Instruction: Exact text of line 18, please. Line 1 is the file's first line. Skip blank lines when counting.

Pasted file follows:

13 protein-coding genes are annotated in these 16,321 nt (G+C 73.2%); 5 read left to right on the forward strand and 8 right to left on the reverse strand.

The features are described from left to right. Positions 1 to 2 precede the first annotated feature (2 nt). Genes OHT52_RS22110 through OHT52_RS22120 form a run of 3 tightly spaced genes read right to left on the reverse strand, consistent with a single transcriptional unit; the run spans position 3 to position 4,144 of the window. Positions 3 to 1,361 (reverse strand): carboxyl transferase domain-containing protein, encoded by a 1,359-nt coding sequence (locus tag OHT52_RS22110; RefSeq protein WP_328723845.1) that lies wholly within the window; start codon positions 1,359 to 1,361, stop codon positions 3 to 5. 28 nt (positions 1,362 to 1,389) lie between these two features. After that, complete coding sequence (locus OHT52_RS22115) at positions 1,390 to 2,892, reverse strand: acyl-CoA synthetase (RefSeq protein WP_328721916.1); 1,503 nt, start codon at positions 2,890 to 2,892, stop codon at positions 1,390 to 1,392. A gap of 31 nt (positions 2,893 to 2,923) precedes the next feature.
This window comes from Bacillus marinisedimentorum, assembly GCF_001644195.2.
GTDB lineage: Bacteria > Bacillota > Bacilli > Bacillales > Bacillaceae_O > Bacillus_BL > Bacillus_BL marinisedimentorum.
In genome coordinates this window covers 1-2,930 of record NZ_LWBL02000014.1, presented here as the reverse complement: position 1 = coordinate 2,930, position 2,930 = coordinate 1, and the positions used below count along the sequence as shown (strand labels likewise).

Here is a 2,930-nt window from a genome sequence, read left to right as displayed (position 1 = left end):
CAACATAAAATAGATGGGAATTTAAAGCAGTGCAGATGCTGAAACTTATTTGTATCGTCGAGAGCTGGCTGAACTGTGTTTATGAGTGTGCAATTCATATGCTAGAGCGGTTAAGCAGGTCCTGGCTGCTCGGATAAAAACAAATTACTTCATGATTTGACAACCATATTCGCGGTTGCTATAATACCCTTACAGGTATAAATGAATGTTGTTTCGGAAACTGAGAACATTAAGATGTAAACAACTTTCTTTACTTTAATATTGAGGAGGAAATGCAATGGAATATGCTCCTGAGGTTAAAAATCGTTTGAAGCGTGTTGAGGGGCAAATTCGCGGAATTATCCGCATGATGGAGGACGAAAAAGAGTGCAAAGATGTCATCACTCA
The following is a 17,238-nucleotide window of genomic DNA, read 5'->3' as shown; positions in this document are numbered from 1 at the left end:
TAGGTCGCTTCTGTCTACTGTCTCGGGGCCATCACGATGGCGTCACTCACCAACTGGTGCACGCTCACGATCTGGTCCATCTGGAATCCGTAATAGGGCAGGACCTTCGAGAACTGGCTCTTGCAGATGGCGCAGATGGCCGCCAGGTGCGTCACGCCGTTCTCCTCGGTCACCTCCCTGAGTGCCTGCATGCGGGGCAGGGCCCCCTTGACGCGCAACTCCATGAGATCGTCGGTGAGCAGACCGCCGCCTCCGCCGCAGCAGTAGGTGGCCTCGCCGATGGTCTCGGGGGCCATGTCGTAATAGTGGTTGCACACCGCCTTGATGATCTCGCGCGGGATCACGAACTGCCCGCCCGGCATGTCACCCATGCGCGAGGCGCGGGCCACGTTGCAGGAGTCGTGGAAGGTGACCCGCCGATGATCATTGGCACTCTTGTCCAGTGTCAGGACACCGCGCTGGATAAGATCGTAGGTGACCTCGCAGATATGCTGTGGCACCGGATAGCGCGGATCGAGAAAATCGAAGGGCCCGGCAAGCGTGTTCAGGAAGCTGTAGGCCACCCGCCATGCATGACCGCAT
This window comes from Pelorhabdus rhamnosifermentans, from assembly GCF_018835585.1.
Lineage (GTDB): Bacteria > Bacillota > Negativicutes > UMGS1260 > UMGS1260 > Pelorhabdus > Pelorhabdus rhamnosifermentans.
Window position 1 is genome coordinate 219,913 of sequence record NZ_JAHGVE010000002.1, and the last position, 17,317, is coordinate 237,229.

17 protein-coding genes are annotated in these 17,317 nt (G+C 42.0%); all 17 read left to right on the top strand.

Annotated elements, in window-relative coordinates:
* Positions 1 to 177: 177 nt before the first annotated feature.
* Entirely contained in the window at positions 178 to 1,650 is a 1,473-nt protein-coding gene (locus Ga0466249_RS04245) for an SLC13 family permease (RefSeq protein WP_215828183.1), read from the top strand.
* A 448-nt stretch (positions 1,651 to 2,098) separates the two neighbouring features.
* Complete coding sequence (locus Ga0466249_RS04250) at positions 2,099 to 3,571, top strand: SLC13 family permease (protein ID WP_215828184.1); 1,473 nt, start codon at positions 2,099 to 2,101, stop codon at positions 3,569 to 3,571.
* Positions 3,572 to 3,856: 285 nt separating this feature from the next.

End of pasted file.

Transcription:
* Complete coding sequence (locus Ga0466249_RS04250) at positions 2,099 to 3,571, top strand: SLC13 family permease (protein ID WP_215828184.1); 1,473 nt, start codon at positions 2,099 to 2,101, stop codon at positions 3,569 to 3,571.